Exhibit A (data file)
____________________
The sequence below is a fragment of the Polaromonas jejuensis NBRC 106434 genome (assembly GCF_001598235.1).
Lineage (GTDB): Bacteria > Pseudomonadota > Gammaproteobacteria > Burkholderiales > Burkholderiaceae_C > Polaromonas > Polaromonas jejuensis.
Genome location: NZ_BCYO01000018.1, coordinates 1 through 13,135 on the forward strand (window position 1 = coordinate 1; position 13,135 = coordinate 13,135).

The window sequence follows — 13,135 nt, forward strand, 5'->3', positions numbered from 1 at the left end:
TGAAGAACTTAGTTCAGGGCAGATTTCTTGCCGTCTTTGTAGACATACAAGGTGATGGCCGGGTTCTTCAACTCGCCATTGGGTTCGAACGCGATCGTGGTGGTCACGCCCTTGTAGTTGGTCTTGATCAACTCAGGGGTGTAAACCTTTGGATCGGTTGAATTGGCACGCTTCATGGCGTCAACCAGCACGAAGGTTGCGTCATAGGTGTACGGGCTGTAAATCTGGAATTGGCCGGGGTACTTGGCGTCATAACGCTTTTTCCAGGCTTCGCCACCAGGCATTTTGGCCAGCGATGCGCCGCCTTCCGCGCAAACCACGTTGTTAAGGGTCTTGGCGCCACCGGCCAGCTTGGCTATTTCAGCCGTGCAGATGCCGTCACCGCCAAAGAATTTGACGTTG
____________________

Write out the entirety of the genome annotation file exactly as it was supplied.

The sequence below is a fragment of the Polaromonas jejuensis NBRC 106434 genome (assembly GCF_001598235.1).
Lineage (GTDB): Bacteria > Pseudomonadota > Gammaproteobacteria > Burkholderiales > Burkholderiaceae_C > Polaromonas > Polaromonas jejuensis.
Genome location: NZ_BCYO01000018.1, coordinates 1 through 13,135 on the forward strand (window position 1 = coordinate 1; position 13,135 = coordinate 13,135).

The window sequence follows — 13,135 nt, forward strand, 5'->3', positions numbered from 1 at the left end:
TGAAGAACTTAGTTCAGGGCAGATTTCTTGCCGTCTTTGTAGACATACAAGGTGATGGCCGGGTTCTTCAACTCGCCATTGGGTTCGAACGCGATCGTGGTGGTCACGCCCTTGTAGTTGGTCTTGATCAACTCAGGGGTGTAAACCTTTGGATCGGTTGAATTGGCACGCTTCATGGCGTCAACCAGCACGAAGGTTGCGTCATAGGTGTACGGGCTGTAAATCTGGAATTGGCCGGGGTACTTGGCGTCATAACGCTTTTTCCAGGCTTCGCCACCAGGCATTTTGGCCAGCGATGCGCCGCCTTCCGCGCAAACCACGTTGTTAAGGGTCTTGGCGCCACCGGCCAGCTTGGCTATTTCAGCCGTGCAGATGCCGTCACCGCCAAAGAATTTGACGTTG